EoT: We Can Drive 85!
Each week, Eyes on Texas looks at life in Texas through the eyes of those outside our state.
Many media outlets around the country were fascinated, if maybe a bit envious and frightened, of Texas’ newest claim to fame.
Come November, the Texas Department of Transportation will allow motorists on a stretch of new road between Austin to Seguin to drive 85 miles an hour – the highest official speed limit in the United States. USA Today and The Los Angeles Times focused on the safety angle (or lack thereof). CBS News, in two pieces, wondered if the road is a “potential killer.”
The New York Daily News feature from Agence France-Presse compared the Texas stretch to the German Autobahn. NPR, which linked to a San Antonio Express-News piece and an older Austin-American Statesman column, notes that the new toll road (built by a Spanish company) will also generate big bucks for the state, with a premium for setting the speed limit at 85 mph.
This story brought out the Texan in just about every journalist, with a Tallahassee column (via AOL) even quoting lyrics from “The Eyes of Texas.” But The New York Times went whole hog with anecdotes about cowboy hats, pickup trucks and a revival of then Lt. Governor Rick Perry’s infamous reaction when stopped for speeding in 2000.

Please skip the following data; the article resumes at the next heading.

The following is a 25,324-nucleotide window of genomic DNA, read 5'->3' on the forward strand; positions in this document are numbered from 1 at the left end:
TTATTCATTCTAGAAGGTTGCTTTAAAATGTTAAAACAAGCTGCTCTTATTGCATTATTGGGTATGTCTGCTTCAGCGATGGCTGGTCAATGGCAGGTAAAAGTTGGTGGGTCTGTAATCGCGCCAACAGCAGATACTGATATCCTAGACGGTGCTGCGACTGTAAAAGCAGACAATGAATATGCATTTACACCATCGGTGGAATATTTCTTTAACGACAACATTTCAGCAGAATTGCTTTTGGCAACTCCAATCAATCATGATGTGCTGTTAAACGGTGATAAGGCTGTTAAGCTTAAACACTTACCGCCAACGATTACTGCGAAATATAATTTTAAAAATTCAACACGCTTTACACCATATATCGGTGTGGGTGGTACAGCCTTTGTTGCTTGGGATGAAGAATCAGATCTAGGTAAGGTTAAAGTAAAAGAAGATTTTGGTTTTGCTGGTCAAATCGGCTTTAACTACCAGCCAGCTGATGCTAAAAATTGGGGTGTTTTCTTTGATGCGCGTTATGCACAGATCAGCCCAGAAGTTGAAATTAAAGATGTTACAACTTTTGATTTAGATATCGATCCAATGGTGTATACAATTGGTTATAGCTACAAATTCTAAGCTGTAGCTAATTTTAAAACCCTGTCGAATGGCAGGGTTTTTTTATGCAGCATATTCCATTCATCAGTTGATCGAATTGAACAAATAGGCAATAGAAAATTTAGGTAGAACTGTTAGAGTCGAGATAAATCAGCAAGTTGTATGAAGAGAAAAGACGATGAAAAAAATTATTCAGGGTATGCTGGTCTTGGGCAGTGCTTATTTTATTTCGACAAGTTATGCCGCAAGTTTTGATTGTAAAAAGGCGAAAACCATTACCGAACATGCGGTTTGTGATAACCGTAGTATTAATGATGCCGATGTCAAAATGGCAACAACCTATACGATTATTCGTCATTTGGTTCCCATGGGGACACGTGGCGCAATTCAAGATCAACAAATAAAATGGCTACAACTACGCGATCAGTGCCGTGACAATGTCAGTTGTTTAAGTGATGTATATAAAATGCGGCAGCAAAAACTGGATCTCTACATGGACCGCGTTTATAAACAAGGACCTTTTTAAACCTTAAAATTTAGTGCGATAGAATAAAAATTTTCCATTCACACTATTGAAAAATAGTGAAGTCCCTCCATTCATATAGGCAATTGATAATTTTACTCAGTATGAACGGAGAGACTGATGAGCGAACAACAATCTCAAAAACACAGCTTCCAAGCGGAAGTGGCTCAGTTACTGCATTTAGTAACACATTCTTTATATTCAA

Lost in the national coverage is the reality that Central Texas is not exactly wide-open West Texas. The San Antonio piece quoted an Austin man “who regularly drives to Seguin to visit family” and “said he’ll likely use the road for convenience and the pleasure of driving fast.” But a Houston Chronicle reader points out: “Is anyone really in that big of a hurry to get to Seguin Texas?”
Welcome to Reporting Texas, a digital media initiative from the School of Journalism at the University of Texas at Austin. Reporting Texas accepts submissions from undergraduate and graduate students throughout the university, promoting engagement in the digital age of journalism.
Supported by a grant from the Carnegie Corporation of New York and its Initiative on the Future of Journalism Education, Reporting Texas serves four primary goals: To showcase the best work of our University of Texas at Austin undergraduate and graduate students; to offer quality, multimedia reporting to local, state, and national news outlets; to experiment with new approaches in journalism education; and to combine aspects of community reporting with multimedia resources.
These efforts grow out of two previous initiatives at the University of Texas at Austin School of Journalism – CapLink and the Capital News Service – in which student journalists provided free public affairs reporting to community newspapers around Texas. In that spirit, Reporting Texas offers all content free of charge to all news outlets as long as we are credited for our work.
Reporting Texas focuses on unique and often hidden stories, using text, photos, audio, and video to provide views of in-depth people and places rarely seen in the news.
Also, you can check us out on Twitter.